This is the biggest Forza yet, with over 450 cars to choose from and 26 destinations to race in, 10 of which are new to the series. Each destination has several layout options too, so there’s plenty of asphalt to keep you occupied, whether that be on new tracks such as Lime Park, Watkins Glen and the Circuit of the Americas or old favourites such as Spa Francorchamps and the legendary Nürburgring.

    Ford GT in Forza 6

    Ford GT in Forza 6

    There’s a demo to whet your appetite too, which throws you behind the wheel of the 2016 Ford GT and pitches you against 23 opponents on the streets of Rio de Janeiro, a new fictional track added to this release.

    On top of the extra content comes a new weather modelling system that does more than reduce grip and make pretty patterns on your monitor. Forza goes as far as modelling puddles on the track, which can lead to aquaplaning if you’re not careful. There’s damage modelling too, which can leave your pristine supercar looking very second-hand after a hard race. Gran Turismo, please take note!

    Pagani In The Rain

    Pagani In The Rain

    The demo then takes you through the early stages of the career mode and introduces you to the new pre-race modding system, which allows bonuses to be added to the end-of-race results or to give your car a little extra performance.

     

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  • Aldermaston Grand Prix circuit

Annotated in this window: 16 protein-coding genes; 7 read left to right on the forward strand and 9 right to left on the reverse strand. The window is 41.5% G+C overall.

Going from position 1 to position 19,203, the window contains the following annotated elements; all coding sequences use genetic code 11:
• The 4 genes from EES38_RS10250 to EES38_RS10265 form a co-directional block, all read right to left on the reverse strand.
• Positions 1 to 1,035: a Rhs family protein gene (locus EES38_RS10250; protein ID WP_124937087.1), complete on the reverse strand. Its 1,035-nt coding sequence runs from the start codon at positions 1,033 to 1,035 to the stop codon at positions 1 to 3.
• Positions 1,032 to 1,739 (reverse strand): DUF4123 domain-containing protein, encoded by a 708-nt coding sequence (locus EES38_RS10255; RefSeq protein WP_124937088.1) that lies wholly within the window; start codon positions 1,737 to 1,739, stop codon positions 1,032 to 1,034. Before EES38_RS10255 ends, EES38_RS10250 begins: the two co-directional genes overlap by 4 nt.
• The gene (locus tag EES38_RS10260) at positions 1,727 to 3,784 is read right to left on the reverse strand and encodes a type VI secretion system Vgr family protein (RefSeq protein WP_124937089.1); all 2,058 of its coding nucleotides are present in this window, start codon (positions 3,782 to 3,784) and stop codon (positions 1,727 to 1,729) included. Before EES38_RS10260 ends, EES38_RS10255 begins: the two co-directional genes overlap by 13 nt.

There was sad news for those working in the British nuclear sector last week, when it was announced that there will be 500 job losses at AWE Aldermaston.

    However, there may be hope on the horizon for the minions of Aldermaston, for the aerial photograph provided by the BBC clearly indicates that the former RAF Aldermaston airfield is the perfect location for a Grand Prix circuit.

    The prospective layout sketched above suggests a mix of slow-speed 90-degree corners and long-straights, with a high braking and traction requirement. Particularly exciting is the long main straight, which resembles that at Macau, including a flat-out kink leading onto a long, wide stretch which eventually funnels into the heavy-braking area for a tight hairpin. Rather like Turn 1 at the Cleveland airport circuit in the USA, this would, no doubt, become a key overtaking spot.

    One imagines wisps of tyre-smoke mixing with the gaseous tritium discharges, as the drivers battle it out, wheel-to-wheel. Happily, with the lower noise emissions of contemporary Formula 1, there seems little chance of triggering an unexpected criticality in one of the facilities, but in such an event the odd blue flash would simply add to the razzmatazz of the event.

    The nearby town of Tadley might seem an unlikely host for a round of the World Championship, but in some respects it is not dissimilar to parts of Azerbaijan, which will feature on the Formula 1 calendar for the first time in 2016.

    Source: mccabism